In 1936, Jean Renoir had nearly finished filming A Day in the Country, based on a story by Guy de Maupassant — then it started to rain. Filming was disrupted, and before they could start again Renoir had to leave to work on another project. The film was virtually abandoned until, ten years later, when Renoir was working in Hollywood, his team in France used what they’d gotten all those years before and released the film with a brief introduction explaining that, though the film was not finished, they felt it appropriate to release. This week, The Criterion Collection released a beautiful new restoration of the film, a film which concerns itself with an idyll. A Day in the Country is a short burst of sunshine that perhaps ends too soon — but isn’t that the tragic beauty of an idyll?
The exploration of an idyll — with all of its implications of memory and imagination, simplicity and brevity, purity and absence — is a favorite subject of mine. I’ve addressed this many times on The Mookse and the Gripes in the past as the idea floats up in some of my favorite films and books: Peter Weir’s lusty Valentine’s Day outing in Picnic at Hanging Rock (my review here); Jacques Demy’s portrait of a love affair pushed aside by time in The Umbrellas of Cherbourg (my review here); William Trevor’s heartbreaking “An Idyll in Winter” (my review here); and, in the natural tie-in to Renoir’s film, J.L. Carr’s A Month in the Country (my review here; our podcast episode here). Renoir’s film seems to me to be an exploration of an idyll, an exploration that, in and of itself, becomes an idyll.
Here we are in the Paris countryside, a perfect getaway for Monsieur Dufour, his wife, his daughter Henriette, and the bumbling Anatole, who, as it turns out, is Monsieur Dufour’s assistant at the shop as well as his future son-in-law. The group arrives in the countryside anxious to get away from Paris and do what country-folk do: fish and boat and picnic.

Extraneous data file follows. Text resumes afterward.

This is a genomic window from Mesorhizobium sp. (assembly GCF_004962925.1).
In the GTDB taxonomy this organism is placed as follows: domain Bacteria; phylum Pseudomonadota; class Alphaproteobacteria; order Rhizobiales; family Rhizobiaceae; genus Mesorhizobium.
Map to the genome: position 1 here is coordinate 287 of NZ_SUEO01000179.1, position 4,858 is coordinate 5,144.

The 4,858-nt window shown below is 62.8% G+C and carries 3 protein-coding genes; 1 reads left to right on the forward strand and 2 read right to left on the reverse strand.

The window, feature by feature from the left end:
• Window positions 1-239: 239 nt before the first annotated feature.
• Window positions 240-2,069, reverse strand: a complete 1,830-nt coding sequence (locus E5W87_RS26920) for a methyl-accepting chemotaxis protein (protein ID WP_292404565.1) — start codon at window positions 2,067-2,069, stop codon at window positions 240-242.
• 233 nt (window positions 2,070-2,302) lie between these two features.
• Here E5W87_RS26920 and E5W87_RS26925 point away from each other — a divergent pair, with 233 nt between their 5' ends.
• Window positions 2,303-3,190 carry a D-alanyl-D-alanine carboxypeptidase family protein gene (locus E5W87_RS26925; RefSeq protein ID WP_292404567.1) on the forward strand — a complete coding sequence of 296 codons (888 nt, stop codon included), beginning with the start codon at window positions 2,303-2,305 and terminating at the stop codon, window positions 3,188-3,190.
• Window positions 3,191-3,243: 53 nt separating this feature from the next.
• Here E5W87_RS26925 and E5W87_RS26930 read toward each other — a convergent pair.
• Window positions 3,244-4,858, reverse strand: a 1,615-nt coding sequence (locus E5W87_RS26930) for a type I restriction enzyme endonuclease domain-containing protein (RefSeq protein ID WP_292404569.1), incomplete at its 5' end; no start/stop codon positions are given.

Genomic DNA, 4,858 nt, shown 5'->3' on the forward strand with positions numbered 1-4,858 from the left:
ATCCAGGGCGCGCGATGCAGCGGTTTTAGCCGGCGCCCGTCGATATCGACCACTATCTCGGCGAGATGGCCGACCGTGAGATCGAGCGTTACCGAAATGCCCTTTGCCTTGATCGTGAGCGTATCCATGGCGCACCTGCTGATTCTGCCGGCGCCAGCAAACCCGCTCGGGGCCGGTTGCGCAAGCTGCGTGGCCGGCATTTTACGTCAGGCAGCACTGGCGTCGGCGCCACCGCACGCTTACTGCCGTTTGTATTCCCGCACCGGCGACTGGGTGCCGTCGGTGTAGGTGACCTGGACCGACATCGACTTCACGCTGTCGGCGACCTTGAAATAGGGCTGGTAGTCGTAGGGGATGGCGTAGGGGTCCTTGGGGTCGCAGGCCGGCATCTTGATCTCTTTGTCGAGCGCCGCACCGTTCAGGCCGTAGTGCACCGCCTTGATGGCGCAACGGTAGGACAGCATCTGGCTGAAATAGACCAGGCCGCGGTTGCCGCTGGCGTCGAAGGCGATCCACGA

Meanwhile, the actual country-folk look at the family with curiosity and a mild degree of derision. In particular, we meet two young men, Rodolphe and Henri. They sit in the shop eating their lunch, looking a bit worn down:
They talk about the family and, in particular, the young Henriette. Rodolphe is the most imaginative of the two, and he hatches a plan to have some fun with Henriette. Henri sits there, practical, satisfied that he will simply help out his friend by singling out the mother. Rodolphe, recharged, opens the window to a burst of light and joy:
And why shouldn’t he be thrilled at the prospect of spending some time with the lovely Henriette, whose exuberance is underscored by Renoir’s camera work, thus drawing us into the fun as well.
The two young men help Monsieur Dufour and Anatole get some fishing poles to occupy their time and, meanwhile, take Henriette and her mother out on the river in their boats. In a shift, either because he was downplaying his interest all along or because the lively scene brought out his own desires, Henri doesn’t sit back and let Rodolphe court Henriette. No, he muscles in and wins his prize.
I won’t go into detail here. The film is short and beautiful and, if you haven’t seen it, best watched while in the mood to just go along with the flow and with no expectation about where this is all going to go.
Though, naturally, just like in real life, we get some rain:
And I’ll leave it with this ambiguous tear:
The film is a breath of fresh air and peace, tinged with sadness and intimations of mortality, a mortality where the best moments pass too quickly and may lead, in the end, to disappointment.
But not disappointment in the film. Though it is unfinished, it doesn’t feel it. Indeed, Renoir himself said the film is finished as is. With the looming question of what might have been, it’s also perfect.